public void init(DirectoryService core) throws Exception {
  // Create LDAP DN
  suffixDn = new LdapDN(suffix);
  Rdn rdn = suffixDn.getRdn();
  // Create the only entry in this partition
  ServerEntry entry = new DefaultServerEntry(core
          .getRegistries(), this.suffixDn);
  entry.put(SchemaConstants.OBJECT_CLASS_AT, SchemaConstants.TOP_OC,
  entry.put(SchemaConstants.OU_AT, rdn.getUpValue().toString());
  entry.put("description", "hello, world", "a minimal partition");
  this.helloEntry = entry;

We assume that the suffix starts with "ou=" in order to create an entry of object class organizational unit. If someone tries to set a suffix which starts with another attribute for the RDN, the setSuffix will throw an exception.

The Partition interface requires to implement many methods for all the operations a partition should support (adding, deleting, modifying entries ...). Due to the fact, that this is a read only partition, the implementation in our case is minimalistic. Here is the delete method as an example.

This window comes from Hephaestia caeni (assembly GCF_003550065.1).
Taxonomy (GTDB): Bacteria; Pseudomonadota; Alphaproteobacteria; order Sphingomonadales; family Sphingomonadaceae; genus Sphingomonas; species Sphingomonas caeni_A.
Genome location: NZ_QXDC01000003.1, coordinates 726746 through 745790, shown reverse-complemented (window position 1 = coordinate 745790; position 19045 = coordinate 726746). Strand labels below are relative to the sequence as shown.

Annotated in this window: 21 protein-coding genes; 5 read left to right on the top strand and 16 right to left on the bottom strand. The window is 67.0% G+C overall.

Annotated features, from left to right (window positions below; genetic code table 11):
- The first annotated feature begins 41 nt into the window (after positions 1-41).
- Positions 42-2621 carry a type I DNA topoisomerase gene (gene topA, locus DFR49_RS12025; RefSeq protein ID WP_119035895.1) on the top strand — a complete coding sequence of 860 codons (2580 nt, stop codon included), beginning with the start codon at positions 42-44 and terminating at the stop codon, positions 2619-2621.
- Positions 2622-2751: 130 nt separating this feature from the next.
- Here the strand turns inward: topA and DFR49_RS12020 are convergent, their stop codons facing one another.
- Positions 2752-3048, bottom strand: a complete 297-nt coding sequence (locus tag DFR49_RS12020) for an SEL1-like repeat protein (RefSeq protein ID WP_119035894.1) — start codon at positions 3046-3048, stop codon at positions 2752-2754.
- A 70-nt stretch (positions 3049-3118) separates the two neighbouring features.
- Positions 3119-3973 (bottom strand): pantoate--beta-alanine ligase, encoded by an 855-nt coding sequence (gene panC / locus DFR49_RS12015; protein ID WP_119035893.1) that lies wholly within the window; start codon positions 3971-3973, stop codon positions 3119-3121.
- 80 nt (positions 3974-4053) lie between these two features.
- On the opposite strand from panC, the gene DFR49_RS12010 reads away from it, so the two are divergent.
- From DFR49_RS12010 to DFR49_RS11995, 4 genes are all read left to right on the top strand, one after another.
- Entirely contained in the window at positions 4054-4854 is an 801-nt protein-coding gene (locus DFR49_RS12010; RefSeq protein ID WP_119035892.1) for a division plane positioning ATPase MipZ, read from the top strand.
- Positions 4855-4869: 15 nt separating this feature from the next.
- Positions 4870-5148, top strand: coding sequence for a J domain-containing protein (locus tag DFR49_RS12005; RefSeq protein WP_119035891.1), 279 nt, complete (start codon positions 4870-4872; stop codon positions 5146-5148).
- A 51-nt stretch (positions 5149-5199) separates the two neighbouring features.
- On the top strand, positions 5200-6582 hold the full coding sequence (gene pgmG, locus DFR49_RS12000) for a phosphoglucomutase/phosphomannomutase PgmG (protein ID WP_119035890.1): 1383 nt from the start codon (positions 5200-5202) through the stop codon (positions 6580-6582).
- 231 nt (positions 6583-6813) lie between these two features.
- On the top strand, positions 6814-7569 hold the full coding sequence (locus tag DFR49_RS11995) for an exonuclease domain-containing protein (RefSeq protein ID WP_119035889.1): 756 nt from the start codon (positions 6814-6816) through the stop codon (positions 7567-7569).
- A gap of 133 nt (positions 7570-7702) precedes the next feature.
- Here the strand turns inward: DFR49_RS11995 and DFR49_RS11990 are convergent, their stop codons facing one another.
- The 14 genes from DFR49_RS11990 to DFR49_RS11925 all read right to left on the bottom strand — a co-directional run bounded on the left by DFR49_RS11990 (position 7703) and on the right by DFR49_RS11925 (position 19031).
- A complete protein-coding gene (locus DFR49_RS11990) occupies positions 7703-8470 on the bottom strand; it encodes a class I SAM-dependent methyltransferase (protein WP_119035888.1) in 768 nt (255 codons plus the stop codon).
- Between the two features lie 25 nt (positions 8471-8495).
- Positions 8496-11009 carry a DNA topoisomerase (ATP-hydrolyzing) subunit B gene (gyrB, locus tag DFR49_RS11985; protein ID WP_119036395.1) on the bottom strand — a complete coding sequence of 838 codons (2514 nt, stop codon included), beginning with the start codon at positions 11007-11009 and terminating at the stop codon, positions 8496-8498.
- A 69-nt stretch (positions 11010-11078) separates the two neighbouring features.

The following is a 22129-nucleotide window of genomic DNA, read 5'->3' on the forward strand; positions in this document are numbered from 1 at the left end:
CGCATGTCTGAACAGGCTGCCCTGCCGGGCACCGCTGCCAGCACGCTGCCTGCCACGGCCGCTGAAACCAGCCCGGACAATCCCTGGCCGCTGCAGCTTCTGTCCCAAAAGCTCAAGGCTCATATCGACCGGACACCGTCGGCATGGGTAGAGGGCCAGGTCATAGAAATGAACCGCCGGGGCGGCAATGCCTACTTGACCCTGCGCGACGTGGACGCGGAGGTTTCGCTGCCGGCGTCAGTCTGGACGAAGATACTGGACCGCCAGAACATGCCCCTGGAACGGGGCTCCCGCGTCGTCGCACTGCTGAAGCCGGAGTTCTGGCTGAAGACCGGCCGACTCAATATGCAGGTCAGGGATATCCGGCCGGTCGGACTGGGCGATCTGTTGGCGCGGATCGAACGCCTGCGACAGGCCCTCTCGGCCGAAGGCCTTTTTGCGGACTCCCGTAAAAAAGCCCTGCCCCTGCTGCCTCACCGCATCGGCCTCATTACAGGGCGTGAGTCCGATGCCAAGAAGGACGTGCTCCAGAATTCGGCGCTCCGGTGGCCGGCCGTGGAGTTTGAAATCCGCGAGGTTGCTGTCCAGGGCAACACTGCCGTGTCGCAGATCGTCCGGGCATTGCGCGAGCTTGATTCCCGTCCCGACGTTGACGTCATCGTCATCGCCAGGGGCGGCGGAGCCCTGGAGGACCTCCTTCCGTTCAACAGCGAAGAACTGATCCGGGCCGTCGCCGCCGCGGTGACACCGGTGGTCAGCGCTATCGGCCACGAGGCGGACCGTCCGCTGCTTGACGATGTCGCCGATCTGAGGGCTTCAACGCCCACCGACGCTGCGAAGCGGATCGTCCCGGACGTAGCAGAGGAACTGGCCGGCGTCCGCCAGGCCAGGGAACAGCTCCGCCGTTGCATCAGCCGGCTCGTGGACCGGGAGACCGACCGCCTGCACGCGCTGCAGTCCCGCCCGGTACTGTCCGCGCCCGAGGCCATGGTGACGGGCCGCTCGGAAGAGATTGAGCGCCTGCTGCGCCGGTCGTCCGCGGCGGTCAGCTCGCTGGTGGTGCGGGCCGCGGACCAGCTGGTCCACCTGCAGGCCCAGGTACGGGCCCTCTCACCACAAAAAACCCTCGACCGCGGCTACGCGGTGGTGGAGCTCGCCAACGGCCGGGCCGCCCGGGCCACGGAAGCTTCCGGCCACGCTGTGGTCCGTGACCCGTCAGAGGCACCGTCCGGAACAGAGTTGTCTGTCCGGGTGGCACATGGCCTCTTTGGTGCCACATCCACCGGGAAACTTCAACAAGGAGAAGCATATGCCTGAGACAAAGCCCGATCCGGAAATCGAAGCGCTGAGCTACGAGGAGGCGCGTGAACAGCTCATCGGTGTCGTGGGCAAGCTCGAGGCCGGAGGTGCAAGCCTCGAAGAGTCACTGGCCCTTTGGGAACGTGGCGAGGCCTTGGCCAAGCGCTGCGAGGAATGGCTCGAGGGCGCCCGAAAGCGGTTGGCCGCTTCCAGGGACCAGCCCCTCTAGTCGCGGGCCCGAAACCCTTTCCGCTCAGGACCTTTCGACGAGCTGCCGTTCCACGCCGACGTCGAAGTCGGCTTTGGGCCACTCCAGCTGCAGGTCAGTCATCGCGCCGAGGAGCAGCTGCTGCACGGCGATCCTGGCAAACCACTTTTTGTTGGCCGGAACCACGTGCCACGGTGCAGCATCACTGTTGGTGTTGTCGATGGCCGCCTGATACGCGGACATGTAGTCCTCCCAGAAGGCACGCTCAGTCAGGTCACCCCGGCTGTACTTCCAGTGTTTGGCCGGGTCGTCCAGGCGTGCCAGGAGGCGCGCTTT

public void delete(DeleteOperationContext opContext)
        throws LdapOperationNotSupportedException {
    throw new LdapOperationNotSupportedException(

Although this example should be minimal, some methods need more attention. At least if we want to see the partitiion in an LDAP and not only in the error logs ...

The important methods are hasEntry, lookup and search. The following code is the search method. Please note that it ignores search scopes other than BASE and search filters completely in order to have simple code.

public EntryFilteringCursor search(SearchOperationContext ctx)
        throws Exception {

    if (ctx.getDn().equals(this.suffixDn)) {
        switch (ctx.getScope()) {
        case OBJECT:
            // return a result with the only entry we have
            return new BaseEntryFilteringCursor(
                    new SingletonCursor<ServerEntry>(this.helloEntry), ctx);

    // return an empty result
    return new BaseEntryFilteringCursor(new EmptyCursor<ServerEntry>(), ctx);

For the other methods, take a look in the source code.

Using the partition

Embedded mode

package org.apache.directory.samples.partition.hello;

import org.apache.directory.server.core.DefaultDirectoryService;
import org.apache.directory.server.core.DirectoryService;